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Warren Buffett: Activist Investors Can Sometimes Be Useful

Activist investors have a mixed reputation. Often they are considered to be nothing more than a white-washed version of the corporate raiders of the 1980s. Warren Buffett (Trades, Portfolio), however, believes they can sometimes serve a useful purpose. In an interview with Fortune in October 2015, the Oracle of Omaha took some time to espouse his views on activist investing, and how different investment vehicles go through varying periods of popularity.

A good battering ram

"If every company were managed well, there wouldn't be any need for activists. There might still be a few, but there wouldn't be any reason for them. But the truth is that at some companies, the managers forget who they are really working for and it becomes their own playpen. And at others the managers are sometimes incompetent. It's the job of a board to do something about it if that occurs, and sometimes they don't. So there's a reason why activism makes sense in certain cases. I don't think the bulk of activism is like that. The bulk of activism just wants a quick hit, they want the stock to go up next week."

So although Buffett believes most activist investors are motivated by short-term gain that isn't necessarily in the long-term interests of the company or its shareholders, they can be a useful battering ram in cases where management is truly bad. Then he went out of his way to contrast this approach with his own, saying Berkshire Hathaway (NYSE:BRK.A)(NYSE:BRK.B) is run for the shareholders who are going to stay with the business, not those who are trying to sell their stock.

He then moved on to a more general point concerning the extremely generous fee structure paid out to the partners at activist hedge funds. Traditionally, active managers in the hedge fund industry are paid on a "two and twenty basis," that is, they receive 2% of all assets under management and 20% of the return. Ostensibly, this structure is supposed to incentivize managers to maximize returns. In practice, however, this means that if you can attract enough money, the 2% begins to eclipse the 20% in importance. Buffett pointed out that if you have $20 billion in assets under management, that equates to a 2% fee of $400 million - before performance.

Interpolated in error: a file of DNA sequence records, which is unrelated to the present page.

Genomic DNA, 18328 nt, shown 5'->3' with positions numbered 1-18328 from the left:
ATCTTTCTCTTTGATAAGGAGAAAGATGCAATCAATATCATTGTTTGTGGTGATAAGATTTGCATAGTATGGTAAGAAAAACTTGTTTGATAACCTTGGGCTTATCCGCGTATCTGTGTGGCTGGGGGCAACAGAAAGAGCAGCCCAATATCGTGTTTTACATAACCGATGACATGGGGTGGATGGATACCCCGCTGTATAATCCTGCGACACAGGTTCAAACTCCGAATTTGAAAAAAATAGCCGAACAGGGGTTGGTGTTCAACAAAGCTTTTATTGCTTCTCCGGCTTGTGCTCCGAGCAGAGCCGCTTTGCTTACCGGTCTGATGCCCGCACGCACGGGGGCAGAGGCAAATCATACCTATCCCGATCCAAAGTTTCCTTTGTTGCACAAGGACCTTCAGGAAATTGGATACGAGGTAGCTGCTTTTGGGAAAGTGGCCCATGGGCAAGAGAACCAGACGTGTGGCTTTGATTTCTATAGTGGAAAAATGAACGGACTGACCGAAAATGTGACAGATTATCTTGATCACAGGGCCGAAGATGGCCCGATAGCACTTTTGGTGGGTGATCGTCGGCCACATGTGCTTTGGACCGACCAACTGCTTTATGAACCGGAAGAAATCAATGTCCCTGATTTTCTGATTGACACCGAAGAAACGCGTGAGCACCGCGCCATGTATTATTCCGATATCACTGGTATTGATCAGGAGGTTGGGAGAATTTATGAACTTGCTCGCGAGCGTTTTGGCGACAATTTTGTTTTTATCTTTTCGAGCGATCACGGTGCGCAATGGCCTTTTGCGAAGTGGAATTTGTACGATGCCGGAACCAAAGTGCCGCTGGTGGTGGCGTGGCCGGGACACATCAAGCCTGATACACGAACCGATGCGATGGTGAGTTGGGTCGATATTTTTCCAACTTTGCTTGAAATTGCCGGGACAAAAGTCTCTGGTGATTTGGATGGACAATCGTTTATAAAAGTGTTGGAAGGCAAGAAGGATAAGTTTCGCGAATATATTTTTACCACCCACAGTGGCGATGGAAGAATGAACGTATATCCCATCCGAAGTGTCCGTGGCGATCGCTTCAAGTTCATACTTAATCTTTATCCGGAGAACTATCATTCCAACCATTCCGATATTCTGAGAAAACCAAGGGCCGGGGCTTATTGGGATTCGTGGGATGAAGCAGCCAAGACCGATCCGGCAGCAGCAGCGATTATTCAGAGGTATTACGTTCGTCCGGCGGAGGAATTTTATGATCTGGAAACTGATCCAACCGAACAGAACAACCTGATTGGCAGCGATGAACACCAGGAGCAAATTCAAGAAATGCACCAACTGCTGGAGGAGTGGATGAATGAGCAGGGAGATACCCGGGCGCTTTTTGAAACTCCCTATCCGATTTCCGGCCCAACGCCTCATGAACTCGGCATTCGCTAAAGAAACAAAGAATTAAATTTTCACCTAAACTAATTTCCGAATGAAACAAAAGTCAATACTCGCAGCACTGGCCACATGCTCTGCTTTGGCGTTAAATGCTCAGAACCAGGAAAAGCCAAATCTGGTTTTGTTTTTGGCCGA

"I had a friend who describe Wall Street in the way that it operates as having 'the innovators, the imitators and the swarming incompetents.' And essentially, that's the way money attraction is."

Buffett explained that different types of investment vehicles go through periods of varying popularity. At the time of the interview, he believed activism was having its turn in the sun, and that many prospective fund managers would be using this publicity to attract capital.

The skewed incentive fee structure means the most successful managers are often the ones who are best at raising capital, rather than putting it to use. This becomes a problem when prospective clients equate the amount of money that a particular fund has at its disposal with the abilities of its partners. To be sure, eventually an incompetent fund manager will lose all of their clients. But by then, they may have enriched themselves to to the point where it scarcely matters whether they or their great-grandchildren ever work a day in their lives again.

Disclosure: The author owns no stocks mentioned.

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This article first appeared on GuruFocus.